Friday, February 5, 2010

Sunday Night Dinner With The Hawthornes And Marion.

It's Sunday night and Marion, Mr. Hawthorne, and I are making our interpretations of a quasi Vietnamese roll and a bastardized California roll. Or was it a spring roll? Marion tried to explain the differences to me, but Rosie, being somewhat slow at times, just didn't get it. Whatever you call them, please enjoy.
Ingredients for my roll: shrimp, carrot, green onion, cucumber, green, yellow, and red peppers, avocado,
clover sprouts, bean sprouts, and the Sushi rice is cooking.
I prepared a dipping sauce: 4 TB Tamari (premium soy sauce) 2 TB rice vinegar 1/2 tsp sesame oil 2 TB toasted sesame seeds 1 large garlic clove 1 piece ginger (approximately same size as garlic) green onion I keep my ginger frozen, so I just took out one chunk. I nuked it for about 20 seconds then I can easily squeeze the juice out. Mince garlic clove and de-joosed ginger and slice green onion. Mix all together.
We also had a Szechwan sauce and wasabi sauce.
Here's the short grain sushi rice. Add in a few tablespoons of rice vinegar.
I very thinly sliced the cuke, carrots, peppers, green onion, and avocado. I let the avocado sit in lime juice so it wouldn't turn brown.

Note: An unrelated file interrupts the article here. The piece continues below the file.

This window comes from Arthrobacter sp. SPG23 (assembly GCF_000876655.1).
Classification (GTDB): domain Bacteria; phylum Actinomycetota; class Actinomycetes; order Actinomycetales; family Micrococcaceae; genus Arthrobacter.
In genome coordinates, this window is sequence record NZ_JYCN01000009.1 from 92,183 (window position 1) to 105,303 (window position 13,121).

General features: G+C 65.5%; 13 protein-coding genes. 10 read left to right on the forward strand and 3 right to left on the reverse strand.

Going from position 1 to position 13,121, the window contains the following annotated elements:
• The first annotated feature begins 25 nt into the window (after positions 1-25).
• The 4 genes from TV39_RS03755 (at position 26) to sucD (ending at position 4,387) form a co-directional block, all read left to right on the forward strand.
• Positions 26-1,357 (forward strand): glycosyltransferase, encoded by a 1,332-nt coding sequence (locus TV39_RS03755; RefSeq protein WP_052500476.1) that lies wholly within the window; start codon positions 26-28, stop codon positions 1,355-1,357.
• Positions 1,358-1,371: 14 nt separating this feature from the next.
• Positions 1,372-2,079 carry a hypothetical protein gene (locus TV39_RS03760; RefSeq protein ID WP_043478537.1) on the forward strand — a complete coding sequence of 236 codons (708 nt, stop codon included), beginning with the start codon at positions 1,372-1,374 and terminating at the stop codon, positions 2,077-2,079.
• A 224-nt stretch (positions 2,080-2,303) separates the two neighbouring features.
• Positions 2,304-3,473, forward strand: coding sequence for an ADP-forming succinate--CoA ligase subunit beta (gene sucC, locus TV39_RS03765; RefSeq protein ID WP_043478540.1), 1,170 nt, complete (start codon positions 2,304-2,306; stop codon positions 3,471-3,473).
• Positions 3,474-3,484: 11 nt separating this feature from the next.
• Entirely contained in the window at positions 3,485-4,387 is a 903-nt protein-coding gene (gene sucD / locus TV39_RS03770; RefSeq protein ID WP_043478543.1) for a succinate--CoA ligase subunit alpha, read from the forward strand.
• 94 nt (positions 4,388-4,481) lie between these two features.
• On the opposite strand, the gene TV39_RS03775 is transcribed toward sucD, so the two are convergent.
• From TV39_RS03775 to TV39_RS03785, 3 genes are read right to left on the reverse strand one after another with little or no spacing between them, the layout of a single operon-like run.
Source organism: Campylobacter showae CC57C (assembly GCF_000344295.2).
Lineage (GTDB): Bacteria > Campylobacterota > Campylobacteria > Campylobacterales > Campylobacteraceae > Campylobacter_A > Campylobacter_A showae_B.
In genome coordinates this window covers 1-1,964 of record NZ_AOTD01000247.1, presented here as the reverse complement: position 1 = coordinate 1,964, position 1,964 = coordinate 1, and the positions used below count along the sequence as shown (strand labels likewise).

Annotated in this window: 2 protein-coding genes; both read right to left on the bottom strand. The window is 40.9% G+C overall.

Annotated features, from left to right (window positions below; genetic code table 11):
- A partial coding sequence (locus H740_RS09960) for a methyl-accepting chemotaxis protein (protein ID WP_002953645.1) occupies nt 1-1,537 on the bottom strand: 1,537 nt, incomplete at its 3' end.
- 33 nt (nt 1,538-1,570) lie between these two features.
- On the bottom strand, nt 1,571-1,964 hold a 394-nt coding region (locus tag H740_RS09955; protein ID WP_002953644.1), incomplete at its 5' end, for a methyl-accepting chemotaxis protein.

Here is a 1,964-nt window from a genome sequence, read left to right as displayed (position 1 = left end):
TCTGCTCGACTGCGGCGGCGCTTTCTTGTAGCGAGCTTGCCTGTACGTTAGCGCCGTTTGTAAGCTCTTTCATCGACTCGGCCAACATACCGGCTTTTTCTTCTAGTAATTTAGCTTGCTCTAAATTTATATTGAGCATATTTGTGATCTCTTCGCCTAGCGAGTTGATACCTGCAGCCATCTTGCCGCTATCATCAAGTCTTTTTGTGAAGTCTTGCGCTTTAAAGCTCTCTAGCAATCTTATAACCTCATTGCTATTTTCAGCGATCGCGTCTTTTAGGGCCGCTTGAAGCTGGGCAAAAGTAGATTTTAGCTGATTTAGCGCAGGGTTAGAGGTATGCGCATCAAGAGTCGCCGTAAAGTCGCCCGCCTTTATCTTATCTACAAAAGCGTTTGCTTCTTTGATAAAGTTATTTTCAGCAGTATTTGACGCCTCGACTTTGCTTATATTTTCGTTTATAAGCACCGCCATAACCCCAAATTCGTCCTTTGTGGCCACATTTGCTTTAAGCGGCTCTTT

I'll be using the rice/tapioca sheets on the left and Mr. Hawthorne and Marion will be using the Nori sheets. Why Ticky, isn't RED ROSE your stripper name?
Marion spreads a layer of rice over her Nori.
I almost forgot some pickled ginger.
I soaked the sheets in water for a few seconds until pliable.
A layer of rice and some rice vinegar.
Then some shrimp strips. I sliced the shrimp down the length of the body.
A little bit of everything went on. Carefully roll up.
If you like, you could use that faux krab krap instead of real shrimp.
You might want a bit of wasabi on it.
Mr. Hawthorne rolls up shrimp, rice, avocado, and toasted sesame seeds.
Slice the Nori rolls.
Nori rolls with pickled ginger and wasabi.
And here are my rolls.
Here's my plate. I poured a little of the Tamari mixture in the center, with some Szechwan at the bottom, and two different Wasabi sauces on the right. The darker green is from a jarred mixture and is fairly bland. The lighter wasabi was made from powdered wasabi and water and will blow your nose off. Excellent stuff. Marion edumacated me: Most all wasabi sauce sold in this country is merely horseradish, mustard, and green food coloring. Wasabi, or Japanese horseradish, is actually a root vegetable and I may look into sources to see if I can grow this. I have grown horseradish, but that stuff spread all over my garden.
I loved this meal. Light, delicious. Easy to make. Fun. Lots of flavors and textures. Excellent.


Kathy said...

Red Rose, that's me, according to 'the rule'.

Alton did a show about Asian thingamajigs, and he mentioned that about wasabi. He said that real wasabi isn't as strong as the commercial version and was slightly sweet. Kind of like what we have done to buttermilk, I guess. It would be interesting to try it.

Marion said...

Rosie, don't forget the water and rice vinegar mixture when you deal with the sushi rice, and when you cut the rolls......